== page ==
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  • Elizabeth Anderson Comer, Catoctin Furnace Historical Society

Engaging the Descendant Community of Catoctin Furnace.

In 2014, the Catoctin Furnace Historical Society (CFHS) began a search to identify the descendant community of enslaved and free African American ironworkers at the revolutionary era furnace. This ambitious project was also aimed at increased public awareness of the role of African Americans in the iron industry at Catoctin Furnace and elsewhere. Lacking an identified descendant community, a collective kinship model was applied to vault the proverbial “brick wall” of genealogical research and connect individuals to the legacy of skilled Catoctin ironworkers. At the same time, CFHS began a groundbreaking “Recovering Identity” project to apply the science of genetics as well as historical research, oral tradition, and self-identified affinity connecting living descendants of enslaved workers with their ancestors.

Excavated by Mid-Atlantic Archaeological Research, Inc. in 1979 and 1980, the Catoctin Furnace cemetery is thought to be the most complete African American cemetery connected with early industry in the United States. Thirty-five graves located within the proposed path of construction for US Route 15 were excavated and the remains of 32 individuals recovered. In 2015, the Catoctin Furnace Historical Society, Inc. received grant funding to begin reanalyzing the cemetery remains utilizing technologies not available at the time of the initial excavation. In partnership with the Smithsonian Institution and the Reich Laboratory for Medical and Population Genetics at Harvard University, CFHS undertook analysis of ancient DNA and the human genome of individuals buried in the Catoctin Furnace cemetery, resulting in 27 successful genome sequences.

The stated goal of the Catoctin Furnace Historical Society, Inc. in undertaking this research is to identify a descendant community for the Catoctin African American workers (enslaved and free); to connect the individuals within the cemetery to their ancestral areas of Africa; and to share the discovery process and its results with the public. As revealed in the August 4, 2023 Science article, more than 41,000 people have been identified as descendants of enslaved workers at Catoctin Furnace with nearly 4,000 direct descendants.

In February 2024, CFHS and 23andme informed a Hagerstown area family of their direct genetic connection with burial #12, a female toddler. Sharing a “huge” amount of identical DNA, 23andme utilized an unpredicted research IBD (Identical by Descent) protocol to compare ancient DNA with modern DNA resulting in this connection across two centuries. The identity of the toddler in burial #12 is unknown but she is either a half-sister to Henson (later known as Henson Summers) or a first cousin. Henson (sometimes spelled as Hansen) was enslaved at Catoctin Furnace, Rose Hill Manor in Frederick, and Antietam Ironworks in Sharpsburg, Maryland, first by Baker Johnson and his daughter Caroline Johnson Graham and later by John Brien and his son John McPherson Brien. Hanson’s mother and father were Wally and Christina. Henson Summers married Caroline Daphne and had eight children. Jeremiah Cornelius, their second child married Susan Keets and they had a son, Emory Waters (William) who married Annie Elizabeth Cook. Their son, Gilbert Raymond married Sallie Loven Jones. Their daughter, Agnes Louise is directly related to the toddler in burial #12.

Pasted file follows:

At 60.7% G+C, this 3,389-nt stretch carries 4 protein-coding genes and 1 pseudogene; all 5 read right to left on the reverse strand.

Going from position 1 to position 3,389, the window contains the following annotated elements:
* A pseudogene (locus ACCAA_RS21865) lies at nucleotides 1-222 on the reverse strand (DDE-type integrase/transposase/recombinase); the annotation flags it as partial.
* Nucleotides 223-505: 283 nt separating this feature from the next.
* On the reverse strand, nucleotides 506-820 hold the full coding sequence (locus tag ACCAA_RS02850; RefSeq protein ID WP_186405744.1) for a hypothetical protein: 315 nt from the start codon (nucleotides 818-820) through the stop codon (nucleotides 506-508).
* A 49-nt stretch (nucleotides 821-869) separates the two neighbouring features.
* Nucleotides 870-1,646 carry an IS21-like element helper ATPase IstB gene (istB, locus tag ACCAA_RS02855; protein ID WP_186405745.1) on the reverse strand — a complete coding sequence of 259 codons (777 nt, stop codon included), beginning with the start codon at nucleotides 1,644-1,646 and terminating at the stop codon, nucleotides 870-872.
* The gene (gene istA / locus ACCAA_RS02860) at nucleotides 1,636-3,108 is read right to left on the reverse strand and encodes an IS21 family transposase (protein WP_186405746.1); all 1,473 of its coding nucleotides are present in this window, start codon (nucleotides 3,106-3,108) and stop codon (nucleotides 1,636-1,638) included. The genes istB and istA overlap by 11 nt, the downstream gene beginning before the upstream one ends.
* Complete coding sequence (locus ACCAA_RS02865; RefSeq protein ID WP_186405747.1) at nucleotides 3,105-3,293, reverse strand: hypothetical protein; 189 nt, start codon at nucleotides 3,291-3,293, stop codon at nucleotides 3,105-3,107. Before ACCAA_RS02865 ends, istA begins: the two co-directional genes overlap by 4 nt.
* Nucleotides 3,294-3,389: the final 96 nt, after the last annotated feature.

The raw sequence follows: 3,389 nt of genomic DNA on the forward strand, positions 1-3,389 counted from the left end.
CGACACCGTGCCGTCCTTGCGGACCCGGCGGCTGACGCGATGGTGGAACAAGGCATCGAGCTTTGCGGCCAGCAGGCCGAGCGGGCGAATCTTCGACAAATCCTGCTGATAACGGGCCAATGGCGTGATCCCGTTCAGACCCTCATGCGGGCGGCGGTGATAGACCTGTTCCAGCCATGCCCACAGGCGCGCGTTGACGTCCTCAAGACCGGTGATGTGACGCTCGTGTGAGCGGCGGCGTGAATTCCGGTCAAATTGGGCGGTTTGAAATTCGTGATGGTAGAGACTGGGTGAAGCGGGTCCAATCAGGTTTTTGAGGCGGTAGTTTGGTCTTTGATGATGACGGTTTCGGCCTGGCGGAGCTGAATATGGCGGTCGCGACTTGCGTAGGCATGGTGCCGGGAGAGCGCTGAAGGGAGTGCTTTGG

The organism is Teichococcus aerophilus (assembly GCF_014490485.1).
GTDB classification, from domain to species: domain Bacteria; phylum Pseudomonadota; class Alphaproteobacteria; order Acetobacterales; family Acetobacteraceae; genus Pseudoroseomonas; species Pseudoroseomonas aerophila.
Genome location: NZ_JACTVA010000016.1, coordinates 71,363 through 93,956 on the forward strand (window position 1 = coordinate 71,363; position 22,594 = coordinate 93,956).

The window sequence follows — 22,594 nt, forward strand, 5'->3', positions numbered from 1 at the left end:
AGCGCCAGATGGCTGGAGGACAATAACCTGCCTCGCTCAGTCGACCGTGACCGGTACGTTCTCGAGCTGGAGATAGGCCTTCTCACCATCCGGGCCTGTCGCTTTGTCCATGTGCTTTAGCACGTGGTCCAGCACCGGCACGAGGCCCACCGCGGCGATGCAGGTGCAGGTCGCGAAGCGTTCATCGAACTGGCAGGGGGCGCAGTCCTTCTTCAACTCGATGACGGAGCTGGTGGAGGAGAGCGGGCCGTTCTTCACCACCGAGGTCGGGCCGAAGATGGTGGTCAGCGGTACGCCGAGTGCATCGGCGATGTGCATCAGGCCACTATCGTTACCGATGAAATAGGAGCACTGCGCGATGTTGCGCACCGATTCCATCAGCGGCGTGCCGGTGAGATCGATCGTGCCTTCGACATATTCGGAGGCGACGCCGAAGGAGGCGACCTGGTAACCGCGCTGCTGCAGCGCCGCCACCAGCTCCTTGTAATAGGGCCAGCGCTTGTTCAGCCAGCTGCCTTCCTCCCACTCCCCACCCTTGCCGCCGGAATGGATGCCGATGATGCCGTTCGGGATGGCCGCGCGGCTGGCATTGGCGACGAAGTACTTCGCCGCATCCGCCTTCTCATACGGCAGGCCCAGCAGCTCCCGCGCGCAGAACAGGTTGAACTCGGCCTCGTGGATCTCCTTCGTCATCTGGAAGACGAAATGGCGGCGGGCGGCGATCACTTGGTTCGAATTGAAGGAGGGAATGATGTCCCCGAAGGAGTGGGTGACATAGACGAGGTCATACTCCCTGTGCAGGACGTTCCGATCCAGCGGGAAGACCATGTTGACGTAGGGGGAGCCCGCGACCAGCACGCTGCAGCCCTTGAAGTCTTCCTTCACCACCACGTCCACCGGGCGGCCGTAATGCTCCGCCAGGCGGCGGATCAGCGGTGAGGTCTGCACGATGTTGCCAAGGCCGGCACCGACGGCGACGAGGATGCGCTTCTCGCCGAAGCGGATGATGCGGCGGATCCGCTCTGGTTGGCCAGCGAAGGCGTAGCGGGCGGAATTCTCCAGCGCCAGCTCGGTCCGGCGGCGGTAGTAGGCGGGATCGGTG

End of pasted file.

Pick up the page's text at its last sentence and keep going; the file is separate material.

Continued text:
To coordinate and communicate with families interested in exploring their connection with Catoctin Furnace, CFHS recently received National Endowment for the Humanities (NEH) funding to hire a descendant communicator to work directly with descendants of Catoctin’s ironworkers including those identifying through collective kinship, family tradition, collateral kinship, deep time connections, as well as direct genetic IBD. The appointment of the descendant communicator marks a transformative chapter in heritage preservation and community engagement. The communicator is fostering meaningful connections between living descendants of 18th and 19th century enslaved and free ironworkers linked by genealogy, oral tradition, and/or DNA to Catoctin Furnace while carefully and closely listening and discussing the desires of the community as they attempt to get over the proverbial brick wall of African American genealogy and claim their rightful legacy as builders of American industry.

Figure 1: Facial reconstruction of an enslaved 30-year-old woman who worked at the Catoctin Furnace.

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